US Treasury to reach debt ceiling in mid-October
The US government will reach its debt limit by mid-October unless Congress acts quickly, Treasury Secretary Jack Lew has warned.
The debt ceiling was last raised in January. The government can no longer borrow if it is reached.
Mr Lew said that in such a case it will be unable to meet obligations such as pensions, military salaries and Medicare payments.
The country's borrowing limit is currently capped at $16.7tn (£10.7tn).
"Extraordinary measures are projected to be exhausted in the middle of October," Mr Lew said in a letter to House Speaker John Boehner and other lawmakers.
"At that point, the US will have reached the limit of its borrowing authority, and Treasury would be left to fund the government with only the cash we have on hand on any given day," he said.
The cash balance at that time is forecast to be about $50bn, which Mr Lew said, would be "insufficient to cover net expenditures for an extended period".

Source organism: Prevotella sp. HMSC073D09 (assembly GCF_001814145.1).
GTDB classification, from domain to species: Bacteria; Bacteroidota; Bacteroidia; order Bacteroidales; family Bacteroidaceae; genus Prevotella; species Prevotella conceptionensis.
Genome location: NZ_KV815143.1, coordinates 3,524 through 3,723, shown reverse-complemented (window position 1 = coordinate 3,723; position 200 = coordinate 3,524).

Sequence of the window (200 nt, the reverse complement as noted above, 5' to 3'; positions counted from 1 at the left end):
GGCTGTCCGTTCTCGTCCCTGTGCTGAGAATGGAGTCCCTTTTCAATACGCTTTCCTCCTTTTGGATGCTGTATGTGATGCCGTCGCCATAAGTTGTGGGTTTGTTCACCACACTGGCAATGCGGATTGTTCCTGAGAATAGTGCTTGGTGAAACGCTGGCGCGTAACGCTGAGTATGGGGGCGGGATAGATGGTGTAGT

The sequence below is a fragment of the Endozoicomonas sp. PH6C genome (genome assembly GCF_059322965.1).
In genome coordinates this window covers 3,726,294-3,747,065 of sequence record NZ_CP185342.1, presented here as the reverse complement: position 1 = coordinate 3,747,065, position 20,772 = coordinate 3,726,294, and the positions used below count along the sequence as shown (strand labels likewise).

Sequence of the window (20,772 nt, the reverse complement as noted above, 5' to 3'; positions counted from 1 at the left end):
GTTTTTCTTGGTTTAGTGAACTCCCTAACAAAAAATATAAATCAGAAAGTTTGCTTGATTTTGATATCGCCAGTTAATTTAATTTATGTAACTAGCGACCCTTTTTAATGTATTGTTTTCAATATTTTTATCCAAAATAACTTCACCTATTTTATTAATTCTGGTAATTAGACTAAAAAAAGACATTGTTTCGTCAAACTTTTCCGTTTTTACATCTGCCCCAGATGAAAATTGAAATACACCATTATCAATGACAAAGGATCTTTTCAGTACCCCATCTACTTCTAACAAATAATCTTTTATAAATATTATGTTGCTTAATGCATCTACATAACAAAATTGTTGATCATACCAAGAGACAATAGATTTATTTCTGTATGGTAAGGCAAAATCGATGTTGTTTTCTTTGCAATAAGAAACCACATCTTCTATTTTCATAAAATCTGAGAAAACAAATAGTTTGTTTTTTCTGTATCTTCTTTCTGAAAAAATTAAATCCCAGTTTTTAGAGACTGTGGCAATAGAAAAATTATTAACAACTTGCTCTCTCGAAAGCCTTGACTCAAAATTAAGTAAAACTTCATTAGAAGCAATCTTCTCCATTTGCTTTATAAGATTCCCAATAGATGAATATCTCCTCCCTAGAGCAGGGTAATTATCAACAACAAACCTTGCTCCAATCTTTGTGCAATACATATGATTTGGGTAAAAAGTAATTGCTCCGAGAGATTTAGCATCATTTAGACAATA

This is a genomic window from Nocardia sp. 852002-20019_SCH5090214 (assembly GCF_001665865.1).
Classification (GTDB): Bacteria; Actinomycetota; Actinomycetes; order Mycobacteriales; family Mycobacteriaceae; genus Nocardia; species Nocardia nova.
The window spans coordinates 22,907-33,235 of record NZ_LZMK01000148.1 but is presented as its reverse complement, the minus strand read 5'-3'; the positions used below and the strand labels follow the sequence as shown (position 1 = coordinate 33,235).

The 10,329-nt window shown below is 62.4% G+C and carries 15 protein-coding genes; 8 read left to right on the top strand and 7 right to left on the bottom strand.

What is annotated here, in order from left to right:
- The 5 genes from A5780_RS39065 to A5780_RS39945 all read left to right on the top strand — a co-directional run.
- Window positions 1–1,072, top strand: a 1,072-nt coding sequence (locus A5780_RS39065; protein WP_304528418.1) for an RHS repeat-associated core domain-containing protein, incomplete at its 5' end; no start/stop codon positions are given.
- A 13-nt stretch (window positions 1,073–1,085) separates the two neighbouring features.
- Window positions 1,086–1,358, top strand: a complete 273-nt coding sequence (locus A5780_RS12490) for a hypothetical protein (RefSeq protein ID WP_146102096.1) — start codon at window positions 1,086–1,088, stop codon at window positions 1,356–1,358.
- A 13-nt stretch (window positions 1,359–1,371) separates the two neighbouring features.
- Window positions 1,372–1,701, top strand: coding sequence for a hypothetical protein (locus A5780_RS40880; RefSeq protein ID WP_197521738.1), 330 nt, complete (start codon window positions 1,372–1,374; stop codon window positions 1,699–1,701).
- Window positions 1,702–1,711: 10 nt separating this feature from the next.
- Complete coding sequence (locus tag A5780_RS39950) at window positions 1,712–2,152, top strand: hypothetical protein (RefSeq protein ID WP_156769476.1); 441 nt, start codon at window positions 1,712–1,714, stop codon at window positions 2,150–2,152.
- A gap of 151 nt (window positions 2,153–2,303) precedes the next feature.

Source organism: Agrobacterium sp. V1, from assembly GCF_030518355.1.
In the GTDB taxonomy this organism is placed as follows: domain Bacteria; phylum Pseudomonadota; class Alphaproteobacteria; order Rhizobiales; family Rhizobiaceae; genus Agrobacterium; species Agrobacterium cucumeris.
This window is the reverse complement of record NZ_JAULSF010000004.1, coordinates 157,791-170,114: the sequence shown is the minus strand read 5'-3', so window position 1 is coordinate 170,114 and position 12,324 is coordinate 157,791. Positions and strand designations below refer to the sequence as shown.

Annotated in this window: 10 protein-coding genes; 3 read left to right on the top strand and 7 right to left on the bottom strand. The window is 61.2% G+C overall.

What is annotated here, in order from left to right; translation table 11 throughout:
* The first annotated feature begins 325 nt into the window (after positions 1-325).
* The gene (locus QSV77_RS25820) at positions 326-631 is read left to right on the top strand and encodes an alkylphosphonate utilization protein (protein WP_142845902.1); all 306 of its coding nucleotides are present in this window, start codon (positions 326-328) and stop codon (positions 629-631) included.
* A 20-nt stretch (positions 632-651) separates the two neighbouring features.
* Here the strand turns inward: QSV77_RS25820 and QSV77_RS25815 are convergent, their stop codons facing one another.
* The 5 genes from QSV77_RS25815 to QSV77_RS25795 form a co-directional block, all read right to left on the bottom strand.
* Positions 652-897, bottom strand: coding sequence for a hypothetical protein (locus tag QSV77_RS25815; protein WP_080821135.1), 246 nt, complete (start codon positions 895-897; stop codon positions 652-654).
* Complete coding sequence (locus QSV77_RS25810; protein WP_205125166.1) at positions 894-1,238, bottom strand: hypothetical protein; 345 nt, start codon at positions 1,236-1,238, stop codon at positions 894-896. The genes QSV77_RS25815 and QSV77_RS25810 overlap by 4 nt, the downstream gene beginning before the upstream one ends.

He said: "Operating the government with no borrowing authority, and with only the cash on had on a given day, would place the United States in an unacceptable position."
'Undermine financial markets'
There have been tense debates between the White House and congressional Republicans over the government's debt ceiling, spending cuts, and other fiscal matters.
In August 2011, the Republicans and the Democrats took a hard line while debating raising the borrowing limits.
They only reached a compromise on the day the government's ability to borrow money was due to run out.
The delay in reaching a deal at that time led ratings agency Standard & Poor's to downgrade the US for the first time ever, which sparked volatility in the financial markets.
The compromise also included a series of automatic budget cuts known as the "sequester" which came into affect earlier this year.
However, in his letter Mr Lew argued that raising the debt limit does not increase government but "simply allows Treasury to pay for expenditures [the] Congress has previously approved".
He warned that a delay in raising the limit "would cause irreparable harm to the American economy".
He explained that if investors become unwilling to loan to the United States, the country could face an immediate cash shortfall.
''Such a scenario could undermine financial markets and result in significant disruptions to the economy,'' he said.